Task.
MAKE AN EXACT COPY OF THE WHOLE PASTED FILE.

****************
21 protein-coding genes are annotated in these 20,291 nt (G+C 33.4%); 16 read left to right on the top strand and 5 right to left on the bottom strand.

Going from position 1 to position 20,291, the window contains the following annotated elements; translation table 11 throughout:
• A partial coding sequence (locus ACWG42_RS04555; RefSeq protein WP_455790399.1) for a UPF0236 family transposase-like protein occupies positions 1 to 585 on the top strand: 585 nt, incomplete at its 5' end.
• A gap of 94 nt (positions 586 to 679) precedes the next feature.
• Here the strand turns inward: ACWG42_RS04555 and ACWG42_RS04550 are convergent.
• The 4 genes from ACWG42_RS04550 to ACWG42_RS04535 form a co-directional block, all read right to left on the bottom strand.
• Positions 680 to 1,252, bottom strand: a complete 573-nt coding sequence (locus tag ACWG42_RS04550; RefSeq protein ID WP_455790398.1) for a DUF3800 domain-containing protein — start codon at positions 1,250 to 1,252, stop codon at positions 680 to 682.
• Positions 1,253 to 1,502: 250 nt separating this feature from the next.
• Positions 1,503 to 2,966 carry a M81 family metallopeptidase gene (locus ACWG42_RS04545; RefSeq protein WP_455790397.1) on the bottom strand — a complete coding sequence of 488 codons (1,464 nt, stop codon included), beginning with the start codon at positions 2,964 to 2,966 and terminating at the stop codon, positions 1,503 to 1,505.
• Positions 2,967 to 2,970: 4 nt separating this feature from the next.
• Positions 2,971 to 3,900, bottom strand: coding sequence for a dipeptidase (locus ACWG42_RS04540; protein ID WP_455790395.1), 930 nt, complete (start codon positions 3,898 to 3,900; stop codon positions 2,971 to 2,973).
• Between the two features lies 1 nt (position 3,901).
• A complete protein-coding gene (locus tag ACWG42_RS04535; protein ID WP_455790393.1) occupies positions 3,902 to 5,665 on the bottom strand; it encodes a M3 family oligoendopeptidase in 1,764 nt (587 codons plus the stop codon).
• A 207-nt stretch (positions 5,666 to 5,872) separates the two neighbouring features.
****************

21 protein-coding genes are annotated in these 20,291 nt (G+C 33.4%); 16 read left to right on the top strand and 5 right to left on the bottom strand.

Going from position 1 to position 20,291, the window contains the following annotated elements; translation table 11 throughout:
• A partial coding sequence (locus ACWG42_RS04555; RefSeq protein WP_455790399.1) for a UPF0236 family transposase-like protein occupies positions 1 to 585 on the top strand: 585 nt, incomplete at its 5' end.
• A gap of 94 nt (positions 586 to 679) precedes the next feature.
• Here the strand turns inward: ACWG42_RS04555 and ACWG42_RS04550 are convergent.
• The 4 genes from ACWG42_RS04550 to ACWG42_RS04535 form a co-directional block, all read right to left on the bottom strand.
• Positions 680 to 1,252, bottom strand: a complete 573-nt coding sequence (locus tag ACWG42_RS04550; RefSeq protein ID WP_455790398.1) for a DUF3800 domain-containing protein — start codon at positions 1,250 to 1,252, stop codon at positions 680 to 682.
• Positions 1,253 to 1,502: 250 nt separating this feature from the next.
• Positions 1,503 to 2,966 carry a M81 family metallopeptidase gene (locus ACWG42_RS04545; RefSeq protein WP_455790397.1) on the bottom strand — a complete coding sequence of 488 codons (1,464 nt, stop codon included), beginning with the start codon at positions 2,964 to 2,966 and terminating at the stop codon, positions 1,503 to 1,505.
• Positions 2,967 to 2,970: 4 nt separating this feature from the next.
• Positions 2,971 to 3,900, bottom strand: coding sequence for a dipeptidase (locus ACWG42_RS04540; protein ID WP_455790395.1), 930 nt, complete (start codon positions 3,898 to 3,900; stop codon positions 2,971 to 2,973).
• Between the two features lies 1 nt (position 3,901).
• A complete protein-coding gene (locus tag ACWG42_RS04535; protein ID WP_455790393.1) occupies positions 3,902 to 5,665 on the bottom strand; it encodes a M3 family oligoendopeptidase in 1,764 nt (587 codons plus the stop codon).
• A 207-nt stretch (positions 5,666 to 5,872) separates the two neighbouring features.